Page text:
Pride and Prejudice and Zombies
The small, deadpan moments in "Pride and Prejudice and Zombies" have more of an impact than the massive, noisy set pieces.
I was watching a movie this week, a very good one, that will open Friday here in Chicago. As sometimes happens, it led me into a realm of thinking that was not directly connected to it--or perhaps it was.
How often do we find ourselves entering a painting? Sitting on Van Gogh's bed? The discovery of perspective encouraged us to think of paintings as spaces available to us.
The title suggests the execution in this case is of Christ; the painting transposes his Crucifixion into another land and time. The theme is the same: Death justified by invaders on religious or nationalistic grounds. But Christ is not the central figure of the painting; the group around the christ-figure are part of hundreds of figures, most of them not concerned.
This is a theme found in another famous Bruegel painting, "The Fall of Icarus," concerning the legend of the young man who built wings and attempted to fly. He flew too close to the sun, which melted the wax in his wings, and he fell to his death in the sea.
This painting is also a vast land and sea scape in which the event in the title is simply a detail in the busy rush of life--two legs disappearing into the ocean, easy not to see. Bruegel is in reaction to the tradition of narrative painting where the subject is the focus of attention. His painting shows the full sweep of Fleming society, of people and animals going about their daily affairs, most of them unaware of the great event that is taking place.
Of the film's extraordinary artistry and beauty I will write in my review. My concern today is with the way the film selects one detail in the canvas and explains it. On the right side there is a pole fixed in the ground with a wagon wheel attached to its top. From this wheel something is hanging. A black bird attends it.
In a sequence of the film, we learn the story. We meet a young farmer and his wife, cozy and loving in bed, who rouse themselves and have their breakfast. Then, from a pen that's part of their small home, they release a brown and white calf. The wife nuzzles the beast affectionately. They set off with it to market, for it is the destiny of some farm animals to be sold.
In the film we see men under Spanish command searching a forest for a tree tall and strong to make a pole. They chop it down, trim it and haul it to the plain where the painting is set. Then the Spanish chase down the young husband and his wife, and begin to whip and beat him. Finally they strap his body to a wheel, attach it to the pole, and hoist it into the sky. The sun beats down mercilessly and the wife weeps piteously at the base of the pole, as carrion birds pluck out her husband's eyes.
In the backgrounds of some of the art I have reproduced here you can see such poles; in all but one, you might have missed them. The film constructs a three-dimensional reproduction of the painting, in which the wheel on the pole is but an insignificant detail, much smaller than in the painting itself. Now we know what it is. This execution appalled me. We assume the man is being executed for being a Protestant, but the film explains nothing in so many words. Its focus is more on Bruegel (Rutger Hauer) and his patron (Michael York) planning the painting.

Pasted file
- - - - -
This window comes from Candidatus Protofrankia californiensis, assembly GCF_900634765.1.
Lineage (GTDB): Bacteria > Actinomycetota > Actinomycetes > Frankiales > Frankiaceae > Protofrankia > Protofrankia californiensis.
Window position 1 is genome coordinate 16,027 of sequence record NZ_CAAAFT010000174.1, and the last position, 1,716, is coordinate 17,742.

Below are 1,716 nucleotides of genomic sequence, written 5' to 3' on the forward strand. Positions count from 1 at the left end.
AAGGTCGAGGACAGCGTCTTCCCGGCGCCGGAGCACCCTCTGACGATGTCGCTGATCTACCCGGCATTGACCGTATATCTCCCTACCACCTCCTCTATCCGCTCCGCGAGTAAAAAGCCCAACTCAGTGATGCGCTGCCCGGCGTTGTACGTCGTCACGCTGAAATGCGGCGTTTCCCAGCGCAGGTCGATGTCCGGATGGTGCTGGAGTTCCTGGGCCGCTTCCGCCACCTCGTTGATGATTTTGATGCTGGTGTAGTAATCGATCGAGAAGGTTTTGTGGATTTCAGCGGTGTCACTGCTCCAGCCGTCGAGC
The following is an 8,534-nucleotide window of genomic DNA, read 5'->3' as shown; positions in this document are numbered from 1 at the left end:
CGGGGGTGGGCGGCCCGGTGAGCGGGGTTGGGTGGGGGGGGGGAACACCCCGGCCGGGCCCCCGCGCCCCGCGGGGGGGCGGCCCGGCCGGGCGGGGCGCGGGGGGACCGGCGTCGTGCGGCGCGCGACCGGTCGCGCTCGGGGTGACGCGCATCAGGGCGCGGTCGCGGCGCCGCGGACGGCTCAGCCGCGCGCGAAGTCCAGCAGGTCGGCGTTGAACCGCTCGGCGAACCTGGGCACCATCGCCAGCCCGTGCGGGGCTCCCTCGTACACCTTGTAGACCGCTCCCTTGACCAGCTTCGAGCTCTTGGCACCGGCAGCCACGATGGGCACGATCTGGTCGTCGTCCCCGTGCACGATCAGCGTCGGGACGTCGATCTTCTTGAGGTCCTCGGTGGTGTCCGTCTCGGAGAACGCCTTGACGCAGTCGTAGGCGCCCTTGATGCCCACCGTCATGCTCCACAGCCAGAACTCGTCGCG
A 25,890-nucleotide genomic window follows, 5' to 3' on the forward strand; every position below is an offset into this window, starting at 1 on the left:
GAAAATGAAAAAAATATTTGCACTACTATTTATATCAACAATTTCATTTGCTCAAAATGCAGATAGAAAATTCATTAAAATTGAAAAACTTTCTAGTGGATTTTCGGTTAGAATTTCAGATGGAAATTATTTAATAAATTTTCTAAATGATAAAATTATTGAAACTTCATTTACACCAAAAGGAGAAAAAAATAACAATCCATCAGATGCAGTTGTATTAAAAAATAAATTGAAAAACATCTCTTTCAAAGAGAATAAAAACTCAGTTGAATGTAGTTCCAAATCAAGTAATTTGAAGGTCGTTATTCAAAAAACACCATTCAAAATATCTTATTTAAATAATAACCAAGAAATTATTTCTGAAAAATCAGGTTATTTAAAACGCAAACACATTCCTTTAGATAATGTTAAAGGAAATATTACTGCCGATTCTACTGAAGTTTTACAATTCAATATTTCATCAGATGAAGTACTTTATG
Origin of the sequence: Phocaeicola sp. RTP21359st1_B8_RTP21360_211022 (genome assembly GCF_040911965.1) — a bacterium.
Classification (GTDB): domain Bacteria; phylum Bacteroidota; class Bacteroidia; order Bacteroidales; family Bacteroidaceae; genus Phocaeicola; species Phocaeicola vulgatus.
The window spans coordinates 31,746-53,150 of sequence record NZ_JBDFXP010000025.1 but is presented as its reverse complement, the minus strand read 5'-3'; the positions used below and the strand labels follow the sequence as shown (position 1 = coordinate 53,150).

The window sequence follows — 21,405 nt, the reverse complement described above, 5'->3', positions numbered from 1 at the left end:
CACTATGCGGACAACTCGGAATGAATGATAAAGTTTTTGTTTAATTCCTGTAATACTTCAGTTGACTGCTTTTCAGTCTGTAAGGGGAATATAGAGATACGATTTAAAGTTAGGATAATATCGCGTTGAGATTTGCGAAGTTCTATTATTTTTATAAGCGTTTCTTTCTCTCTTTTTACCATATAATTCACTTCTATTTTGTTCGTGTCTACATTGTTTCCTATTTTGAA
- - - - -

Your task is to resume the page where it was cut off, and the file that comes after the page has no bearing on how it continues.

Capital punishment is cruel enough. Sometimes it is justified on the basis of crimes. More often, probably, it takes place as a punishment for the religion, politics, race or nationality of the victims. Mass graves are uncovered all over the world, filled with those who paid with their lives for who they happened to be.
Often, ultimately, such murders are justified with reference to God. Sometimes the god is a political despot or a criminal lord. What concerns me is why suffering is so often considered to be necessary before death. A beheading, a hanging, a firing squad, an electric chair, a gas chamber, these are straightforward enough. But to be subjected to hours of unspeakable torment?
In nature, all sorts of creatures kill one another, usually for food, dominance or territory. Inflicting torture seems to be uniquely human. Why do we do it? Why do we stand by and watch it done? In the film, Majewski shows the ordinary people of that time looking on passively as these events take place. They're not happy about them, but they seem to accept that this is the way things are done.
Humans feel empathy. We don't know to what degree animals share it; to some, certainly. We know how it must feel for someone to be treated with such cruelty. Is that necessary for some of us? Is it true only of psychopaths? Is it intrinsic in human nature? All of us know how suffering feels. Only some of us willingly inflict it, although under the pressure of an army, a gang or a mob, more do.
I have no answer for my questions. The thought of that young man strapped to the wheel stays with me. The lovable calf wandering at the foot of the pole: Where is my master? I know that every day in countless ways humans are tortured in countless ways. Why do we do this? Why isn't there more kindness in our nature?
This message came to me from a reader named Peter Svensland. He and a fr...
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